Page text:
3T HD


F

Flasherly

They're [3T HDs] essentially at the same price range, as 2T drives,
for not considering the better dollar cost average at 3T.

I've older MBs, early dual cores - no newer fancy mickey-mouse BIOS
stuff;- no 3T support.

That, however, does not appear to relegate me to having to purchase a
3T PCB supported "docking station," (or similar PCI controller/whole
new MB/ god only knows whatnot), to get a workable solution at
partitioning a newer 3T HD into a) 2T + b) .8T for purposes of
recognition on XP/SP1 tru 3.

I'd probably favor Seagate, then WD, all things consider when the
"creek don't rise." My assumption being, (an untested one), that
there are software provisions from HD manufacturers, to include 3rd
party partitioning software fixes -- for addressing an older XP OS
with a viable solution.

I'll also take that to mean: that once the objective (with drivers
and/or software provisions) is achieved on a 3T drive (divided into 2T
+ .8T) _THAT_ the drivers are no longer needed inasmuch for a
dependency issue _SHOULD_ that partitioned HD be transfered to a
similar (old OS system build) _WITHOUT_ any forthcoming HD
manufacturing driver dependencies.

IOW - the 3T HD will not be orphaned for lack of drivers. (Based on
perhaps an irrelevant observation, from my current 2T supported
docking station, whereupon once formatted/partitioned in said docking
station (via USB interconnectivity), transferal to my old MBs (which
do not support 2T drives) is rendered a _NON-ISSUE_*.

(*That stipulation should include, or so I'd assume not to ask for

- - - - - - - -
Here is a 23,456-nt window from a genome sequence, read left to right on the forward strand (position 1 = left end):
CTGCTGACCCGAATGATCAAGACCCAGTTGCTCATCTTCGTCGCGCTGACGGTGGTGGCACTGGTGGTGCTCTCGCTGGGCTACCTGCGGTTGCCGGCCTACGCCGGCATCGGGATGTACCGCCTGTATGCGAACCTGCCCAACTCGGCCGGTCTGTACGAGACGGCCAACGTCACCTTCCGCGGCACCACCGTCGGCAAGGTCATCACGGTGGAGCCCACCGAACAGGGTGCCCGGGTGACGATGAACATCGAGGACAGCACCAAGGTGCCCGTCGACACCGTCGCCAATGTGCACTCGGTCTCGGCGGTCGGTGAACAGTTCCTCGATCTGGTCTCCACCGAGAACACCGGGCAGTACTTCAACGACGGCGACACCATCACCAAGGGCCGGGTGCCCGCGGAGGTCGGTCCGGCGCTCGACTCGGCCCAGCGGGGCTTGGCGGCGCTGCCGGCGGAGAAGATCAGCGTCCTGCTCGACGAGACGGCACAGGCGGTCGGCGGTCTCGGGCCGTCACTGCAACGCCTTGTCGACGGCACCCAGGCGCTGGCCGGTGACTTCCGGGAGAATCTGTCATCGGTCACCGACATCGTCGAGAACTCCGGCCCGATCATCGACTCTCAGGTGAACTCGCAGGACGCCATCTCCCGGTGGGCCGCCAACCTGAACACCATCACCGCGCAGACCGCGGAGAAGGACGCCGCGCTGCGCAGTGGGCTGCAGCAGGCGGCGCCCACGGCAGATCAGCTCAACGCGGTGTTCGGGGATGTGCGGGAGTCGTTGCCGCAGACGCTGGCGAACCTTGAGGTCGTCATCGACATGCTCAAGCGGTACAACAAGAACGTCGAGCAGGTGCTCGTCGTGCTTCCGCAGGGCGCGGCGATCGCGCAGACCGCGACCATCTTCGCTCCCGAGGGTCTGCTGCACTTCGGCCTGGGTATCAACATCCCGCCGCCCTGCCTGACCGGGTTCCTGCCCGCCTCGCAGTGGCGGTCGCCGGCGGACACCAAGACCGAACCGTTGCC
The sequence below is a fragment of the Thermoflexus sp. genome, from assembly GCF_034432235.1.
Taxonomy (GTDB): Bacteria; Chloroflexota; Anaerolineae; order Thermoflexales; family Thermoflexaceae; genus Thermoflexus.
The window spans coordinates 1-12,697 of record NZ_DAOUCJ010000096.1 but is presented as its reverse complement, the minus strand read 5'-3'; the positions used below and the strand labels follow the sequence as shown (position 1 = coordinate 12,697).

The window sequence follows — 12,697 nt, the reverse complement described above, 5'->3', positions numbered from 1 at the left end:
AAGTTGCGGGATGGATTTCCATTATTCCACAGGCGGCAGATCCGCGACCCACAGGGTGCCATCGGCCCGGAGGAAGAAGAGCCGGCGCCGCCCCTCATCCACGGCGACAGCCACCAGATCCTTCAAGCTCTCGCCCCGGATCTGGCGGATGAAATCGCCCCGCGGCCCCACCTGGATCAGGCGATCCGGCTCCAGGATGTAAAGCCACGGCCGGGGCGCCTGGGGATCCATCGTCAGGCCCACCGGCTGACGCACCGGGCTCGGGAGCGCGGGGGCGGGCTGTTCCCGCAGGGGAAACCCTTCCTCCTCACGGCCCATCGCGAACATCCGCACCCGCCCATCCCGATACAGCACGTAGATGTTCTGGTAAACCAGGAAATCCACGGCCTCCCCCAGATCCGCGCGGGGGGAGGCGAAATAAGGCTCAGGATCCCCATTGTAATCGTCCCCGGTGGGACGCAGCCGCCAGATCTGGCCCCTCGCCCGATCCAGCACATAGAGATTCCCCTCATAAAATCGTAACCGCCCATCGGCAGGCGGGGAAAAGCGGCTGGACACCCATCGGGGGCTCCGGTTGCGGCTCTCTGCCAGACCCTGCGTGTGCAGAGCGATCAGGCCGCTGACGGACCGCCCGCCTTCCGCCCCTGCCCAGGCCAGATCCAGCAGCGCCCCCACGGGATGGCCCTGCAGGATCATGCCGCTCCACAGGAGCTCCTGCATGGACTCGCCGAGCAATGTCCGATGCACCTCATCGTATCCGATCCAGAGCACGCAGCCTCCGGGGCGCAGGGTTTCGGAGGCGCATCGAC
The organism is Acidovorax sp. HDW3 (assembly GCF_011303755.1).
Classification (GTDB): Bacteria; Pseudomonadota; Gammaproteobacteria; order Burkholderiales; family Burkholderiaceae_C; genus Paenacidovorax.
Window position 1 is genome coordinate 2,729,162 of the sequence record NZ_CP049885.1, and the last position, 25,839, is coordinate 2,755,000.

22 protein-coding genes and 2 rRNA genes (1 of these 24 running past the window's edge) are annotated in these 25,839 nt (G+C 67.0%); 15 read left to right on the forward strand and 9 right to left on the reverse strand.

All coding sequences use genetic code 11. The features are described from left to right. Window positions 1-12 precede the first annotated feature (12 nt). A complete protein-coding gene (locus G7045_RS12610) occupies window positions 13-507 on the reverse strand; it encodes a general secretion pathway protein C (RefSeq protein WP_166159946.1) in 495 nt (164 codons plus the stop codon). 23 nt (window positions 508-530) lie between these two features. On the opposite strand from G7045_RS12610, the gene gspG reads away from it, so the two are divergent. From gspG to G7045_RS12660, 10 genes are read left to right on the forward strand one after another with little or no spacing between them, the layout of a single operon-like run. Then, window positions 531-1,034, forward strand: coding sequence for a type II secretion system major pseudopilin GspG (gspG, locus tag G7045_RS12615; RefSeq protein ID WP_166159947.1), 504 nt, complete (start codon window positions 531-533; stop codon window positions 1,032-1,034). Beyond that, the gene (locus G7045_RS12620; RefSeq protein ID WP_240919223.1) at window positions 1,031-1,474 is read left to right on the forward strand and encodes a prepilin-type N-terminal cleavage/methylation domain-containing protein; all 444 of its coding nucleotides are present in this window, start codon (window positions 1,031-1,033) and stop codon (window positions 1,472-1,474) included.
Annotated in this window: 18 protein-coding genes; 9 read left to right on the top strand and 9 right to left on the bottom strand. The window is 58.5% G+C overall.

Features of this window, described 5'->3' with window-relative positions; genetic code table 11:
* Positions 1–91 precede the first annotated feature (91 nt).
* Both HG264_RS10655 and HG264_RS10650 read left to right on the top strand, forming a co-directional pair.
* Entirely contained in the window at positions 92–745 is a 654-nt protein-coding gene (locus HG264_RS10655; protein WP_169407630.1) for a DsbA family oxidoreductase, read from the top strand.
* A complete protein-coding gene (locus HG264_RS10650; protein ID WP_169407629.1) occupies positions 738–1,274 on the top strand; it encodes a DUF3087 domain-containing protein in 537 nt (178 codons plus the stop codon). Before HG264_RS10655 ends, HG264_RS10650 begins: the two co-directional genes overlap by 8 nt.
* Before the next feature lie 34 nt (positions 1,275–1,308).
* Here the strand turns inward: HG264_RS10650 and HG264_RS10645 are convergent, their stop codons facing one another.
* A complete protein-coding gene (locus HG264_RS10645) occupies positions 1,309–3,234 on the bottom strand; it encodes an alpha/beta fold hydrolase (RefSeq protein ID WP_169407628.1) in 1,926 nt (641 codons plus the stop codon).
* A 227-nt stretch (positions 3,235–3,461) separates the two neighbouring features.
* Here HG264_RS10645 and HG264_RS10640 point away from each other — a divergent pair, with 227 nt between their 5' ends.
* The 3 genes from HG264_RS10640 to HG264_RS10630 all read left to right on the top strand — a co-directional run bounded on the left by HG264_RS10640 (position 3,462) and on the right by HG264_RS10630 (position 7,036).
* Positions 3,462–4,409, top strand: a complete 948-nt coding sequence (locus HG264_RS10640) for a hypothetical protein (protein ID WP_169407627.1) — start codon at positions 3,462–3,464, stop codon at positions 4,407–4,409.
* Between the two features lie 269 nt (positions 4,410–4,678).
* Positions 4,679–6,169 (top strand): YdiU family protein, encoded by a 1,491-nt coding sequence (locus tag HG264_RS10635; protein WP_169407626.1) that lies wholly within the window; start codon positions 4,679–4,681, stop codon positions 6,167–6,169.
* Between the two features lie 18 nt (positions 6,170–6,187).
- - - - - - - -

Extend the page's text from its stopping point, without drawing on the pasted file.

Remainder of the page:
trouble, that one would not presume to mount a 2T on such a board for
primary BIOS boot operations - rather in keeping with an older,
compliant HD for such purposes. ...Yea, yeah...I got a SDD in there,
too, w/ a boot arbitrator assigned to BIOS Drive0...working, though
it's not supposed to according to all spec'd accounts. You get my
drift, though, rainy-day stuff further down the road...after I get a
3T up and running.)

In SUM: Can I forsee _ALSO_, in need, having to purchase a 3T
supported Docking Station, after having purchased a 3T HD, because I
will fail miserably, getting my butt in a crack when to attempt to
partition it out, if at all, on these MBs (2 early Gigabyte dualcore
build configs - both in Intel/AMD socket variants)?
 
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R

RayLopez99

They're [3T HDs] essentially at the same price range, as 2T drives,
In SUM: Can I forsee _ALSO_, in need, having to purchase a 3T

supported Docking Station, after having purchased a 3T HD, because I

will fail miserably, getting my butt in a crack when to attempt to

partition it out, if at all, on these MBs (2 early Gigabyte dualcore

build configs - both in Intel/AMD socket variants)?

you don't need all that storage capacity Flasherly. Kind of like having 300 HP in a family sedan. What's the point of that?

RL
 
J

John Doe

Regular Google Groups troll...

--
RayLopez99 said:
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They're [3T HDs] essentially at the same price range, as 2T drives,
In SUM: Can I forsee _ALSO_, in need, having to purchase a 3T